Often times, as practitioners, we criticize theoretical advice as being too distant from school realities and policy-makers’ inadequate knowledge of what goes on in the classroom. One primary contradiction surged through administrative voices as NCLB negates the fundamental purpose of the Individuals with Disabilities Education Act (IDEA). IDEA requires a student with learning disabilities to be at least two years behind to be classified as special needs yet NCLB commands all students and subgroups, including special needs, to be testing at grade level. The authors recommend that NCLB be more cognizant and appreciative of the complexities involved with special needs students, increase alignment between policy-makers and educators, and reconsider a simple classification of successful and unsuccessful schools.


The frequent personal quotes by principals and superintendents throughout the book further engage practicing educators as we can immediately identify with situations and challenges, relate to the comments, and incorporate the analysis and recommendations. Principals recount that “here we are giving students authentic assessment, and come March, we throw them (a), (b), (c), (d) objective tests” (p.108) that have one right answer so students must do their best; teachers are commenting that “teaching for me used to be an art and now it’s a science” (p. 109); building relationships is a prerequisite for developing and establishing school culture; and “I can’t just be a manager, I have to be an instructional leader” (p. 63). A chapter is devoted to professional development as both superintendents and principals recognize it as a crucial factor for sustainable reform. The scope of responsibility within the principalship and superintendent’s career is evident for the implementation of a federal, unfunded mandate.


It is interesting that conflicts with test administration did not surface as even state and federal accountability requirements contradict. The authors were cognizant of the sample weakness as very few large school district superintendents participated in the study and the focus group sessions could have influenced answers. The intended open-ended questions posed an impediment in ascertaining social justice values and administrators frequently quoted “what’s best for kids” but not necessarily stating exactly what that consists of. Lastly, although I recognize the massive undertaking the authors partook in with the solicitation of principal and superintendent voices, the voice of local school boards is lacking in the field. Challenges with the governance of school board members was mentioned by both sets of administrators and further research is needed on the impact local boards have on NCLB implementations and student success.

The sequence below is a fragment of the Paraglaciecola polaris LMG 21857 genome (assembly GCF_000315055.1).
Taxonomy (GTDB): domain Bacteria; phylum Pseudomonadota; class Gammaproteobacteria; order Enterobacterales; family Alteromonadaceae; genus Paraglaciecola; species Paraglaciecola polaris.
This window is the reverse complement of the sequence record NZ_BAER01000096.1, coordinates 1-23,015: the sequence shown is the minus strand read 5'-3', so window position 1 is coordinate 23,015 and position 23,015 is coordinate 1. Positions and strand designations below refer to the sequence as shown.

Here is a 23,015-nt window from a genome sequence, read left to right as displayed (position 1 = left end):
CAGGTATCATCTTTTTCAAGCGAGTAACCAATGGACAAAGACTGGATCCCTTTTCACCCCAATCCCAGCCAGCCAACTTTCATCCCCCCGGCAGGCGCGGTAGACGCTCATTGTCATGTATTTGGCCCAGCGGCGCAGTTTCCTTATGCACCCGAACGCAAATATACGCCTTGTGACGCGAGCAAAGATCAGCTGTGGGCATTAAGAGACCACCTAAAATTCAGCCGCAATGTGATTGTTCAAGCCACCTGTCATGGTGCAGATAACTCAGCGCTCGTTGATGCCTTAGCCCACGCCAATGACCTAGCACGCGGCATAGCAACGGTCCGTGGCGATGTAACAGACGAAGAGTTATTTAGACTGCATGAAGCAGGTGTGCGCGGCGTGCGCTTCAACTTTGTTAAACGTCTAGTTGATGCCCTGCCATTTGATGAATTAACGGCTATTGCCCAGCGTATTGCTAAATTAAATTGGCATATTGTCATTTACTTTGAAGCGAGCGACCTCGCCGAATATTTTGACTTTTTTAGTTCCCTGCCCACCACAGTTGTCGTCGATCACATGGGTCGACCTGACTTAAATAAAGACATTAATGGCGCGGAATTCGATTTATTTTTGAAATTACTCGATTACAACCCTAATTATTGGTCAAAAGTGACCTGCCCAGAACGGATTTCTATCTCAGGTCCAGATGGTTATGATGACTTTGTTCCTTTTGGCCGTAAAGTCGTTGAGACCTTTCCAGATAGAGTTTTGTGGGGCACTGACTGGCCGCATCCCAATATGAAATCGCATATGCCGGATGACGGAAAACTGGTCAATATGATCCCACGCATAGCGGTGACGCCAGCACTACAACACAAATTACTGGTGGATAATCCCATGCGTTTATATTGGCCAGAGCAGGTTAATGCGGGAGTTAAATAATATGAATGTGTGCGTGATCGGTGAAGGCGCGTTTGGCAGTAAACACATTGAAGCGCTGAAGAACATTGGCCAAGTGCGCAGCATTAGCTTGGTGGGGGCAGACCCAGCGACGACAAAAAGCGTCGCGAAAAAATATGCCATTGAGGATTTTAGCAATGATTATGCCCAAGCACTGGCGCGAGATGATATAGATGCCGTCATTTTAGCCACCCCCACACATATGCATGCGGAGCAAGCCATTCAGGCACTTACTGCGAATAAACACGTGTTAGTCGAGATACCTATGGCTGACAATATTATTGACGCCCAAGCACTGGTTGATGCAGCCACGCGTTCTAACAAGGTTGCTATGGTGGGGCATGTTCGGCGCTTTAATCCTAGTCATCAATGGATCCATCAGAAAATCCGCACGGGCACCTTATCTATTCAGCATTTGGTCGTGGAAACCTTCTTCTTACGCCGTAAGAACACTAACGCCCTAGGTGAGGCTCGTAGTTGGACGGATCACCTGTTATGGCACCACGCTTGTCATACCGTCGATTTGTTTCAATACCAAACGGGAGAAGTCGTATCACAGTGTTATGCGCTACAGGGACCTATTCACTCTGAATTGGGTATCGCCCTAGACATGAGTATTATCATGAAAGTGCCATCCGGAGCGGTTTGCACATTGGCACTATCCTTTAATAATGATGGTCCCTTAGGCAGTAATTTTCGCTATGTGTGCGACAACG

Snapshots of School Leadership in the 21st Century is an extremely valuable resource to public school educators, boards of education, educational leadership programs, and policy-makers. It gives practitioners an actual and much-needed voice in educational reform. It connects theory to practice for a variety of issues ranging from students feeling stressed and sick with the testing emphasis, inadequate financial resources, teacher professionalism, the effect of unions on processes, the roles of superintendents and principals, school and district relations, and external factors and influence. The achievement gap has not been significantly altered with NCLB implementation, although it has been instrumental in forcing schools to review their instructional practices, analyze data in-depth, and cause school reform. Coinciding with the authors’ beliefs, in order to sustain and enhance reform efforts, the disconnects among educators, professor-authors, and policy-makers must be eradicated, and there must be a focus on the development of the whole child rather than forced accountability measures based on political and technological dimensions without taking the cultural aspect into account.





Cite This Article as: Teachers College Record, Date Published: July 19, 2013
https://www.tcrecord.org ID Number: 17186, Date Accessed: 5/27/2022 1:26:05 AM

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About the Author
  • Elda Acosta
    University of Texas, El Paso
    E-mail Author
    ELDA ACOSTA is a doctoral student in the Educational Leadership and Administration program at the University of Texas at El Paso. Her research interests focus on P-16 vertical alignment and K-12 school leadership.